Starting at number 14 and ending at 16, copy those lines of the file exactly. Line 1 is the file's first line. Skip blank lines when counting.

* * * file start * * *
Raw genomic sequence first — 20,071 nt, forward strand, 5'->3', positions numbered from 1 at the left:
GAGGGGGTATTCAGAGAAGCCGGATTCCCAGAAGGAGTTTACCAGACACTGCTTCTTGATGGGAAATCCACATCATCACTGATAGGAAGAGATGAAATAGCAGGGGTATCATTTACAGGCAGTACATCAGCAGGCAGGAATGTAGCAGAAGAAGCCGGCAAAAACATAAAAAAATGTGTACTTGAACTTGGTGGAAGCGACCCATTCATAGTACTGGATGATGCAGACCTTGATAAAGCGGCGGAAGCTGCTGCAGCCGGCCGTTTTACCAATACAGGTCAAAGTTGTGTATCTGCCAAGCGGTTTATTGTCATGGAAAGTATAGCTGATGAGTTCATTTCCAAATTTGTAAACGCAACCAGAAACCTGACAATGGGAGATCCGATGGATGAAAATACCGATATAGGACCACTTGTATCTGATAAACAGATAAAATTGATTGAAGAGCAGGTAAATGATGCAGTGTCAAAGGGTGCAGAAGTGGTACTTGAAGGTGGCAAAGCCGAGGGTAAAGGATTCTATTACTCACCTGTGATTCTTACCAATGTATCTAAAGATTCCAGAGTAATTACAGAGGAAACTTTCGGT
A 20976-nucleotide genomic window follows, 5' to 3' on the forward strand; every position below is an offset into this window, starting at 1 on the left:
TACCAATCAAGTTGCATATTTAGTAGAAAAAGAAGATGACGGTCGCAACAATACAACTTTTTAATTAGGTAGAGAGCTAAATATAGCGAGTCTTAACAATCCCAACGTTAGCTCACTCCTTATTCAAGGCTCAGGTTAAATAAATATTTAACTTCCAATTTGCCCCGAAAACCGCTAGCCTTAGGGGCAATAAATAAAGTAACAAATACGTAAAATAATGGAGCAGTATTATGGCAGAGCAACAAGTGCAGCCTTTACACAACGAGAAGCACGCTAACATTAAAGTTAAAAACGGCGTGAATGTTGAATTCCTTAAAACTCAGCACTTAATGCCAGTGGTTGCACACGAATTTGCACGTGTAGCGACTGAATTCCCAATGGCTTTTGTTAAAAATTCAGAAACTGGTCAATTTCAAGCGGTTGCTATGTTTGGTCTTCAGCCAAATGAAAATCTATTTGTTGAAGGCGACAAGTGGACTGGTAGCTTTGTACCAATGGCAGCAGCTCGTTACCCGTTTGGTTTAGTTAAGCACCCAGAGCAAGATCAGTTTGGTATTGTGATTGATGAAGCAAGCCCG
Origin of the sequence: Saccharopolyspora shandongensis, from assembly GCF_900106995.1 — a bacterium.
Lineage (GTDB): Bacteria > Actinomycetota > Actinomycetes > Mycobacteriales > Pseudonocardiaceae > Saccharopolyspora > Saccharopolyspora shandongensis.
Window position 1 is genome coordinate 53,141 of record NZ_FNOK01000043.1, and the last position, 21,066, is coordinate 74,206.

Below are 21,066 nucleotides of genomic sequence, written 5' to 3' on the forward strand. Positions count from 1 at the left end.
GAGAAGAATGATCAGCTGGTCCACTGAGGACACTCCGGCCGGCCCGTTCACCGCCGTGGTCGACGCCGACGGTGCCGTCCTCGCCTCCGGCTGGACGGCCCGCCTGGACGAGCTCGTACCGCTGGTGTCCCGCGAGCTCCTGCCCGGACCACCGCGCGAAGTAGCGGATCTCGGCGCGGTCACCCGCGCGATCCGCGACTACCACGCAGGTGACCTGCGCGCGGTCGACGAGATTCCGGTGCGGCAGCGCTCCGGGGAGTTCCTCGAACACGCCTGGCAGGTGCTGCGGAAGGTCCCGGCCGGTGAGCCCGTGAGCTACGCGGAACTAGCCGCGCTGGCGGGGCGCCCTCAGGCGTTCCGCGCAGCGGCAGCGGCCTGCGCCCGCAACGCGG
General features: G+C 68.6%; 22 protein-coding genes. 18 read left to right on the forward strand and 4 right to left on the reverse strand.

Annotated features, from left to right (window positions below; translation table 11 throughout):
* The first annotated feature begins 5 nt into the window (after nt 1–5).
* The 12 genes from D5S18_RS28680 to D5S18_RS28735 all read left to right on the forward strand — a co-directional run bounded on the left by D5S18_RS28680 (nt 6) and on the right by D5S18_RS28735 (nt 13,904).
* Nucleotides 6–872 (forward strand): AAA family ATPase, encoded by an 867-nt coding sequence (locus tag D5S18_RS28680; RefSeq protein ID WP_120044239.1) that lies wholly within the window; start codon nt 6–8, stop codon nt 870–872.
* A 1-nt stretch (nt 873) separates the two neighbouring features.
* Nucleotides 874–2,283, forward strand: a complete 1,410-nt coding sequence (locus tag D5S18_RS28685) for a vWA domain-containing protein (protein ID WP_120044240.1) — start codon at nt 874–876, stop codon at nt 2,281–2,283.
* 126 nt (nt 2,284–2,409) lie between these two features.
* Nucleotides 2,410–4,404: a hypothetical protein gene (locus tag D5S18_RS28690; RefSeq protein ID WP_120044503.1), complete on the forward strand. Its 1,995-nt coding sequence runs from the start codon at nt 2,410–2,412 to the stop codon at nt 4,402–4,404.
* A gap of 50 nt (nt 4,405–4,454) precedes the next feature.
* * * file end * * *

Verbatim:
* Nucleotides 6–872 (forward strand): AAA family ATPase, encoded by an 867-nt coding sequence (locus tag D5S18_RS28680; RefSeq protein ID WP_120044239.1) that lies wholly within the window; start codon nt 6–8, stop codon nt 870–872.
* A 1-nt stretch (nt 873) separates the two neighbouring features.
* Nucleotides 874–2,283, forward strand: a complete 1,410-nt coding sequence (locus tag D5S18_RS28685) for a vWA domain-containing protein (protein ID WP_120044240.1) — start codon at nt 874–876, stop codon at nt 2,281–2,283.